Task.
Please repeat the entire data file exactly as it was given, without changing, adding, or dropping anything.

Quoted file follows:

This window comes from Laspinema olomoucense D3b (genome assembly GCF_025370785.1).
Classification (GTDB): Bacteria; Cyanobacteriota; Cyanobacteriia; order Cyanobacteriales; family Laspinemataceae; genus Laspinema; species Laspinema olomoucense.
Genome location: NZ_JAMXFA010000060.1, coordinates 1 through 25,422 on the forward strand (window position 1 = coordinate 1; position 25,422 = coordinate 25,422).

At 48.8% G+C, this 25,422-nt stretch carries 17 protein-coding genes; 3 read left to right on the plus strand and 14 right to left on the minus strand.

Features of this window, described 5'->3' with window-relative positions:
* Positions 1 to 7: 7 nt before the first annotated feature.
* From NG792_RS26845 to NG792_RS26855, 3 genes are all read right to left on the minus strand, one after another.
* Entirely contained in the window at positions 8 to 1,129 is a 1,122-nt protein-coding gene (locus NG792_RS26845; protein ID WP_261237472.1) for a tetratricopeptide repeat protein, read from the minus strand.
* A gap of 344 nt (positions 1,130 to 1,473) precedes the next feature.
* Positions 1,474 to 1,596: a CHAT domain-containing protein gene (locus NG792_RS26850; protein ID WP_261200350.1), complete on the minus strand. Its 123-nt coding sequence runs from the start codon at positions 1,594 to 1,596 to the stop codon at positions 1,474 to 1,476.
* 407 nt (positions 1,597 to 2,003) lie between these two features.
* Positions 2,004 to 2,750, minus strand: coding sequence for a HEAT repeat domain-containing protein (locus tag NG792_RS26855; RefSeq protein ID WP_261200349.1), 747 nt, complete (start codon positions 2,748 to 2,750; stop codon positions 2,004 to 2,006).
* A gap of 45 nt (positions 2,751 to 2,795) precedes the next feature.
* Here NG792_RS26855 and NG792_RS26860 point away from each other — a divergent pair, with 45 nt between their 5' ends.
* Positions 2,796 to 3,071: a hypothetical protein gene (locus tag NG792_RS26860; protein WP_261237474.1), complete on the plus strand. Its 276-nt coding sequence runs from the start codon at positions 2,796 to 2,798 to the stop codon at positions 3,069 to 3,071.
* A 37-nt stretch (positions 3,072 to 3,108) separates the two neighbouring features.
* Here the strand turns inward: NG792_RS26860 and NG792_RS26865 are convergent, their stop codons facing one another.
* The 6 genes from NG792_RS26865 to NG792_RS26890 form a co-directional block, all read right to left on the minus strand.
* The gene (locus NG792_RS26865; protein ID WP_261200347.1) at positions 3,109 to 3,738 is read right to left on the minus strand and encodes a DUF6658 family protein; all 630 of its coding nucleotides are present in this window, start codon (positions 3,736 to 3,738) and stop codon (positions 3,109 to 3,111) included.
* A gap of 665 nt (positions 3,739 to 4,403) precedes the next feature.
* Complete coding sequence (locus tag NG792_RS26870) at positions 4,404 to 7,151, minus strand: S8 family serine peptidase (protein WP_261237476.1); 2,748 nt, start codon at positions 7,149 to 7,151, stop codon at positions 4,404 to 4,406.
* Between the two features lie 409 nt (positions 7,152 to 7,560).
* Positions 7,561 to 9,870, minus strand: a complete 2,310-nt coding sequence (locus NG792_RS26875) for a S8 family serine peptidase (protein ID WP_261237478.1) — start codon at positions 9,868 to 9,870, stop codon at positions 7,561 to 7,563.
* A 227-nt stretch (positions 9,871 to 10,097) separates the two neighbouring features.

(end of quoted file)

This window comes from Laspinema olomoucense D3b (genome assembly GCF_025370785.1).
Classification (GTDB): Bacteria; Cyanobacteriota; Cyanobacteriia; order Cyanobacteriales; family Laspinemataceae; genus Laspinema; species Laspinema olomoucense.
Genome location: NZ_JAMXFA010000060.1, coordinates 1 through 25,422 on the forward strand (window position 1 = coordinate 1; position 25,422 = coordinate 25,422).

At 48.8% G+C, this 25,422-nt stretch carries 17 protein-coding genes; 3 read left to right on the plus strand and 14 right to left on the minus strand.

Features of this window, described 5'->3' with window-relative positions:
* Positions 1 to 7: 7 nt before the first annotated feature.
* From NG792_RS26845 to NG792_RS26855, 3 genes are all read right to left on the minus strand, one after another.
* Entirely contained in the window at positions 8 to 1,129 is a 1,122-nt protein-coding gene (locus NG792_RS26845; protein ID WP_261237472.1) for a tetratricopeptide repeat protein, read from the minus strand.
* A gap of 344 nt (positions 1,130 to 1,473) precedes the next feature.
* Positions 1,474 to 1,596: a CHAT domain-containing protein gene (locus NG792_RS26850; protein ID WP_261200350.1), complete on the minus strand. Its 123-nt coding sequence runs from the start codon at positions 1,594 to 1,596 to the stop codon at positions 1,474 to 1,476.
* 407 nt (positions 1,597 to 2,003) lie between these two features.
* Positions 2,004 to 2,750, minus strand: coding sequence for a HEAT repeat domain-containing protein (locus tag NG792_RS26855; RefSeq protein ID WP_261200349.1), 747 nt, complete (start codon positions 2,748 to 2,750; stop codon positions 2,004 to 2,006).
* A gap of 45 nt (positions 2,751 to 2,795) precedes the next feature.
* Here NG792_RS26855 and NG792_RS26860 point away from each other — a divergent pair, with 45 nt between their 5' ends.
* Positions 2,796 to 3,071: a hypothetical protein gene (locus tag NG792_RS26860; protein WP_261237474.1), complete on the plus strand. Its 276-nt coding sequence runs from the start codon at positions 2,796 to 2,798 to the stop codon at positions 3,069 to 3,071.
* A 37-nt stretch (positions 3,072 to 3,108) separates the two neighbouring features.
* Here the strand turns inward: NG792_RS26860 and NG792_RS26865 are convergent, their stop codons facing one another.
* The 6 genes from NG792_RS26865 to NG792_RS26890 form a co-directional block, all read right to left on the minus strand.
* The gene (locus NG792_RS26865; protein ID WP_261200347.1) at positions 3,109 to 3,738 is read right to left on the minus strand and encodes a DUF6658 family protein; all 630 of its coding nucleotides are present in this window, start codon (positions 3,736 to 3,738) and stop codon (positions 3,109 to 3,111) included.
* A gap of 665 nt (positions 3,739 to 4,403) precedes the next feature.
* Complete coding sequence (locus tag NG792_RS26870) at positions 4,404 to 7,151, minus strand: S8 family serine peptidase (protein WP_261237476.1); 2,748 nt, start codon at positions 7,149 to 7,151, stop codon at positions 4,404 to 4,406.
* Between the two features lie 409 nt (positions 7,152 to 7,560).
* Positions 7,561 to 9,870, minus strand: a complete 2,310-nt coding sequence (locus NG792_RS26875) for a S8 family serine peptidase (protein ID WP_261237478.1) — start codon at positions 9,868 to 9,870, stop codon at positions 7,561 to 7,563.
* A 227-nt stretch (positions 9,871 to 10,097) separates the two neighbouring features.